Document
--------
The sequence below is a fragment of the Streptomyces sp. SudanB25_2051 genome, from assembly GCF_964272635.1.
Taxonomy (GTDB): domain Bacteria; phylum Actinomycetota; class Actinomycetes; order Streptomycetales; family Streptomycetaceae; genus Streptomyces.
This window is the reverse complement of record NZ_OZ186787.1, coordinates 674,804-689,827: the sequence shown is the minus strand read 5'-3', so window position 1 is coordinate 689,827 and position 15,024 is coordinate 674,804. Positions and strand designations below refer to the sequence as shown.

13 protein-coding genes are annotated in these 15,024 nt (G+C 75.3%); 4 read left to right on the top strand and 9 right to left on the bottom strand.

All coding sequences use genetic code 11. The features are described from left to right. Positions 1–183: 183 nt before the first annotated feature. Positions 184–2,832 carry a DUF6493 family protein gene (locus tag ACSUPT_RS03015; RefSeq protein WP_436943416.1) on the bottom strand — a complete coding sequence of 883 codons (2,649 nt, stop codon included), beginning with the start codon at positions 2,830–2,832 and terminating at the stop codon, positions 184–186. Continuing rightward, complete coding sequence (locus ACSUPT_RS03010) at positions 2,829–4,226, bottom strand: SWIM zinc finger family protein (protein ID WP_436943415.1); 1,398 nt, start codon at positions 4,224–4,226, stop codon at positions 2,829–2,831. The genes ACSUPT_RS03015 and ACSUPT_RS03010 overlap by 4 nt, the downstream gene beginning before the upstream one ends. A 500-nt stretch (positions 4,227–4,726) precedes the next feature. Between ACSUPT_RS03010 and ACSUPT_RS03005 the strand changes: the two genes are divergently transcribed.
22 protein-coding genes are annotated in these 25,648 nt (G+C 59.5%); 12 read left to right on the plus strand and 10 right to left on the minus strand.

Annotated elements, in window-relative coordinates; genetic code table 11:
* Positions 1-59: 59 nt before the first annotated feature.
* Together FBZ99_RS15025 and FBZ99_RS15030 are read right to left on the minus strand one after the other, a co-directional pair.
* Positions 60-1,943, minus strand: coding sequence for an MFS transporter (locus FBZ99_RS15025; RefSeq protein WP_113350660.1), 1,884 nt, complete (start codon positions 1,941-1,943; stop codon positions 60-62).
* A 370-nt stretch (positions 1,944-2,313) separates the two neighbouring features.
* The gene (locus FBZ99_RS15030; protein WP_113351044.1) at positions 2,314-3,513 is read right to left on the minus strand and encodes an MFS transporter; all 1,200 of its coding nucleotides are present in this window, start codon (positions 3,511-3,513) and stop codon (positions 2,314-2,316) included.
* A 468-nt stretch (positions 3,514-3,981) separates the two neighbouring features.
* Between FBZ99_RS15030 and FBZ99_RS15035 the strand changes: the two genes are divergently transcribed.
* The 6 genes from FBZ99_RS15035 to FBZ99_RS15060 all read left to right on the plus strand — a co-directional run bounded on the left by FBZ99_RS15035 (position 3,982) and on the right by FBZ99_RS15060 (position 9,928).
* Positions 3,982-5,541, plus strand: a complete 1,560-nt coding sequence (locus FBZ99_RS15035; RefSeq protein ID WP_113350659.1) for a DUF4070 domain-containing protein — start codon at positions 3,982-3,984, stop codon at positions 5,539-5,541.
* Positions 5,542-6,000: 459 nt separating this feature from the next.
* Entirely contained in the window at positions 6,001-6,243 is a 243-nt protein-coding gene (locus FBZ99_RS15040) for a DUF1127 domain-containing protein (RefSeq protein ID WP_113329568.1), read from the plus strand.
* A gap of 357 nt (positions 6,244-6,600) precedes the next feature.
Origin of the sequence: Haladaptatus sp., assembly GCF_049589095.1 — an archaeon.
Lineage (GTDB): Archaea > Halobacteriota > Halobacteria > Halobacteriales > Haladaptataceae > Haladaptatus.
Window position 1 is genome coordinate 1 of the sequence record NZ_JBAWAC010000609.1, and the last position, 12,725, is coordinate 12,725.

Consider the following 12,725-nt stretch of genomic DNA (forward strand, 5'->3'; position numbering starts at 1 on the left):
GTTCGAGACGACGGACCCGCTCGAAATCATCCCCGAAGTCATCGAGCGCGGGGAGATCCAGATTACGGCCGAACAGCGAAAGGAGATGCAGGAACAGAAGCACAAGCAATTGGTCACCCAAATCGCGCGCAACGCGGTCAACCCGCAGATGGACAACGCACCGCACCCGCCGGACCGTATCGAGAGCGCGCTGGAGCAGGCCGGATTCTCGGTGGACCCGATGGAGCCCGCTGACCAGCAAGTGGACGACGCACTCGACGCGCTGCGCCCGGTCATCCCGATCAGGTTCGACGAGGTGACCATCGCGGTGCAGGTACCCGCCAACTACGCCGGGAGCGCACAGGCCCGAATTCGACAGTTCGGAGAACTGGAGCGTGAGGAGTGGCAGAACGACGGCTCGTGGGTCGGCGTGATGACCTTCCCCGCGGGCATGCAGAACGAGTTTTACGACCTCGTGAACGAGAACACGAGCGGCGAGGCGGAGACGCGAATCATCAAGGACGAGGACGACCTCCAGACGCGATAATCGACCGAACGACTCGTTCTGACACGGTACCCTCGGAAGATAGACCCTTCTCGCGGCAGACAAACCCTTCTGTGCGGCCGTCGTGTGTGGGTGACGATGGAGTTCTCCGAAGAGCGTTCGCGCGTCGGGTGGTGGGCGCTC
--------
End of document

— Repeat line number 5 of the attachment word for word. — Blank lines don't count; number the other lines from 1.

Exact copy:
All coding sequences use genetic code 11. The features are described from left to right. Positions 1–183: 183 nt before the first annotated feature. Positions 184–2,832 carry a DUF6493 family protein gene (locus tag ACSUPT_RS03015; RefSeq protein WP_436943416.1) on the bottom strand — a complete coding sequence of 883 codons (2,649 nt, stop codon included), beginning with the start codon at positions 2,830–2,832 and terminating at the stop codon, positions 184–186. Continuing rightward, complete coding sequence (locus ACSUPT_RS03010) at positions 2,829–4,226, bottom strand: SWIM zinc finger family protein (protein ID WP_436943415.1); 1,398 nt, start codon at positions 4,224–4,226, stop codon at positions 2,829–2,831. The genes ACSUPT_RS03015 and ACSUPT_RS03010 overlap by 4 nt, the downstream gene beginning before the upstream one ends. A 500-nt stretch (positions 4,227–4,726) precedes the next feature. Between ACSUPT_RS03010 and ACSUPT_RS03005 the strand changes: the two genes are divergently transcribed.